Captain America: War and Remembrance — Although they were only on the title for nine issues, I have often heard that Roger Stern & John Byrne’s run on Captain America was a highlight of the series.  I’ve been meaning to track those comics down for some time now, so I was pleased to pick up a recent new reprinting.  When writing about Mr. Stern’s run on Avengers, I wrote that the stories had aged rather well — that they were a nice blend of the innocence of early Marvel comics with the growing maturity of comics in the ’80s.  This run, from about a decade earlier (these issues were originally published in 1980 & 81), hasn’t aged quite as well, but it’s still a fun read.  These issues just feel a little “older” to me than some of these other reprints I’ve been reading.  There’s a stylistic simplicity to the stories, including the extensive use of captions and thought balloons, regular re-caps summing up the previous issue, and the reliance on stories resolved in one or two issues, that dates these comics for me.  Still, Mr. Stern definitely has a phenomenal grasp on the character.  When I think of Steve Rogers/Captain America, it’s 100% the character depicted in these stories.  And John Byrne’s art is terrific, as always.  His work in Captain America, inked by Joe Rubenstein, isn’t quite as dynamic as his break-out work in X-Men or his work a few years later in his long, phenomenal run on Fantastic Four, but it’s still pretty terrific.  I’ve always respected Mr. Byrne’s clear story-telling abilities and his competent draftsmen skills.  He’s always seemed like an artist who can draw absolutely anything, and in these stories his work is just as solid whether he’s drawing the English countryside or an enormous tanker about to ram into New York harbor.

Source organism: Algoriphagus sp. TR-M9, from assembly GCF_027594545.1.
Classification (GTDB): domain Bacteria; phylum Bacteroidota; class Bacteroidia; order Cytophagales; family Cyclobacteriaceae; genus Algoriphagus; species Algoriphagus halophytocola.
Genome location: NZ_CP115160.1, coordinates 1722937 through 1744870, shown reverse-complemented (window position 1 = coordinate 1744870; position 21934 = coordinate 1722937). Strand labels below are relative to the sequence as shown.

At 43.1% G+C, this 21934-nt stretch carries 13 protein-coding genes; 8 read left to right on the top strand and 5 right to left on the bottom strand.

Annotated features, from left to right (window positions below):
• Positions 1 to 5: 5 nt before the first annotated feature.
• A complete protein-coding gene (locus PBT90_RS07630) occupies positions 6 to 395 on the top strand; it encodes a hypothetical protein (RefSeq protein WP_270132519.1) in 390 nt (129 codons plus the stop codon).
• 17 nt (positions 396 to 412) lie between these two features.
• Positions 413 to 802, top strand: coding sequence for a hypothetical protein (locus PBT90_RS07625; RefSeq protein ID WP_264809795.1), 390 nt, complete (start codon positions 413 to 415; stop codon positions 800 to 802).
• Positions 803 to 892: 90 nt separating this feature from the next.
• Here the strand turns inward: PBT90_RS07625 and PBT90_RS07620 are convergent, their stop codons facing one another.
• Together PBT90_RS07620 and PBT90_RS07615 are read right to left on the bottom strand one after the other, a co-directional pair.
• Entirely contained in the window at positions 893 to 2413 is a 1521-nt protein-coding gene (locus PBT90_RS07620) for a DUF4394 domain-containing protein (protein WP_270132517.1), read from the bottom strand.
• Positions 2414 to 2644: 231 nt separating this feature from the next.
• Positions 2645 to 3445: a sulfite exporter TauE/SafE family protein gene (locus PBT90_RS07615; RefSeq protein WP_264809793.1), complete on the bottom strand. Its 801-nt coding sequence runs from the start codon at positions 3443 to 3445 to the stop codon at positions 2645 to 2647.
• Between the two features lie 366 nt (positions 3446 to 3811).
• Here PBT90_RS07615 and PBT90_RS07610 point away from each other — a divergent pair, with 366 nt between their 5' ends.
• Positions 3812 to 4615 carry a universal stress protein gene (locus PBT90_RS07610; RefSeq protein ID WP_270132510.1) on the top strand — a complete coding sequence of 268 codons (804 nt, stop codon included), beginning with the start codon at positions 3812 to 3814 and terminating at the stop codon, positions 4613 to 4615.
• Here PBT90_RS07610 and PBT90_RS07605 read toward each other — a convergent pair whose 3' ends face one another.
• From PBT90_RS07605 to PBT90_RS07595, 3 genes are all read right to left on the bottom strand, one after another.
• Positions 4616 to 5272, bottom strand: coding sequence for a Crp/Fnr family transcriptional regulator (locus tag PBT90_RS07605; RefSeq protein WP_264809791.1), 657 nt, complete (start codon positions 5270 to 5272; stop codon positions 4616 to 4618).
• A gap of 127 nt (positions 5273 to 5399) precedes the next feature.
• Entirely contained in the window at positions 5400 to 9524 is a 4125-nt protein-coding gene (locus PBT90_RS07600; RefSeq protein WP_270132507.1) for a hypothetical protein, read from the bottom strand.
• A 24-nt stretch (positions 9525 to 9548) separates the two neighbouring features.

The other things that dates these comics, for me, is the endearingly quaint focus on Marvel Universe continuity.  It’s a hoot to see all of the little editorial notes, letting us know in precisely what issue of which series events being referenced took place.  I miss that sort of thing in comics today!  It’s also interesting to see the narrative hoops that Mr. Stern must jump through, early in these stories, to correct what he felt were errors on the part of a previous Captain America writer in terms of details of Cap’s origin.  These days I feel that a writer would just ignore any aspect of previous stories that they disagreed with.  In a way, that’s a simpler solution, although it’s neat to see how Mr. Stern was able to come up with an in-continuity “fix” for those story points he felt were in error.

I should also comment how bizarre it is to see that, in these stories, Steve Rogers has a day job in a commercial illustrator!  That wasn’t an aspect of the character created by Mr. Stern, so the fault isn’t his, but it’s certainly weird to see Captain America laboring at his drawing table after a hard day fighting super-villains!  This aspect of the character has been long-since dropped, and that’s probably a good thing…

This is a great run of comics, and it’s too bad that a variety of factors forced the duo to leave the series after only nine issues (and before they could reveal what the heck was in that army letter that seemed such a big deal in one of the sub-plots!).  I can’t say that I was totally blown away by anything I read in these pages, but it was a nice glimpse at some truly “classic” Marvel comics.  And, by the way, I need to give major props to Stern & Byrne for introducing the very Jewish love-interest for Steve Rogers, Bernie (Bernadette) Rosenthal!  (I’ve enjoyed Bernie’s recent appearances in Ed Brubaker’s Captain America run, though I’m sorry the former glass blower has now become a lawyer.  How boring!)